The respect and attention for our planet is increasing more and more: separate waste collection, biodegradable bags, elimination of plastic tableware and cotton buds are just some of the steps that are being taken for a more sustainable future. On the other hand, the continuous economic progress combined with the constant demographic growth is exponentially increasing the demand for products of all kinds, including fabrics. The entire textile supply chain will have to face enormous challenges in terms of resources and pollution: the textile industry has a significant impact on the global consumption of water and on the emissions of greenhouse gases present in the atmosphere. It will therefore be necessary to develop new technologies in the short term that help reduce the impact on the environment and adapt production processes so that they are able to recycle waste or recovered fabrics as much as possible.
For this reason, it is very important to encourage consumers to switch to ecological fabrics and recycled fabrics, capable of reducing the environmental impact and the waste of resources.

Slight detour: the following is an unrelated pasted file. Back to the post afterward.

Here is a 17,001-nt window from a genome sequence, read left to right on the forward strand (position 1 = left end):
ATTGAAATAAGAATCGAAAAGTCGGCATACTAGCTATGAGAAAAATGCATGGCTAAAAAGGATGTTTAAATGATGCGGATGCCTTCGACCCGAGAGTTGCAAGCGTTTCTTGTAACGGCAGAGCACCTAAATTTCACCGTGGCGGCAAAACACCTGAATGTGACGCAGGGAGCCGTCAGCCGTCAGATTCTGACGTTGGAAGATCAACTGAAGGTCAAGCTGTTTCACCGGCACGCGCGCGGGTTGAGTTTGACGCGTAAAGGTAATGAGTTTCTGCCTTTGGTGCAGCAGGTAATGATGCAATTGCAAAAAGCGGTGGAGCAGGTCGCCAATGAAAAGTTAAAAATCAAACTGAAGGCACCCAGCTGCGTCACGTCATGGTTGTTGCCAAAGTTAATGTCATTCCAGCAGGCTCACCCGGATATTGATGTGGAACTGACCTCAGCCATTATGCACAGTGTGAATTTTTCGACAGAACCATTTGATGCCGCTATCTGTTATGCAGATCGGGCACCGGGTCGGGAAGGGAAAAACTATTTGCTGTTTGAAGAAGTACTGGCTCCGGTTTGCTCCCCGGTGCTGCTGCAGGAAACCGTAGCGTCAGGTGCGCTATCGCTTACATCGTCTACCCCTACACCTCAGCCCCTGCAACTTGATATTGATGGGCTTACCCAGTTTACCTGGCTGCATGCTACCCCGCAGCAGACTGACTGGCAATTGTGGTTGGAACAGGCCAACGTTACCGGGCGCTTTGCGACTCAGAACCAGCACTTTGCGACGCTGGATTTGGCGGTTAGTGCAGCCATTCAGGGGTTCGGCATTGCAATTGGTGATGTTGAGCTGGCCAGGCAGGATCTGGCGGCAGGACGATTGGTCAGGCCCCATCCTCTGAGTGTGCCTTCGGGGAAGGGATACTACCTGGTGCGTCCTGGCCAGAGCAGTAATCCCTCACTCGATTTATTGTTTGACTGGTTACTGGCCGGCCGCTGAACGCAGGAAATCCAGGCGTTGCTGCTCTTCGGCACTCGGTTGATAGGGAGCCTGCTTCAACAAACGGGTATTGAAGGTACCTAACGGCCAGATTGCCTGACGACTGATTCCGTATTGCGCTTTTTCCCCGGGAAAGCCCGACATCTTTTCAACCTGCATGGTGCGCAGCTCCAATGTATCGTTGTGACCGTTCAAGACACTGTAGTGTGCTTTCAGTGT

The UN also presented the “Alliance for Sustainable Fashion” program during the Environment Assembly in Nairobi, Kenya, on March 14, 2019. The goal is to combat all those behaviors that damage the environment and society, such as poor materials, exploitation of workers or water pollution.
So here are a couple of alternatives that we can follow today to help our environment.
Recycled fabrics Recycled fabrics include all waste deriving from production as well as all those fabrics (clothing but not only) that can be recovered and brought back to new life. Currently less than 1% of the material used to make clothes is recycled to produce others, but several companies and startups are already moving in this direction.
Eco-friendly fabrics Eco-friendly fabrics include all those fabrics that are of natural origin (such as cotton or silk) but which are also produced and processed in the respect of the environment. Goose feathers are an example: sustainable harvesting must be done with respect for animals, prohibiting force-feeding or plucking live animals. Only in this way the collected feathers can be considered environmentally friendly.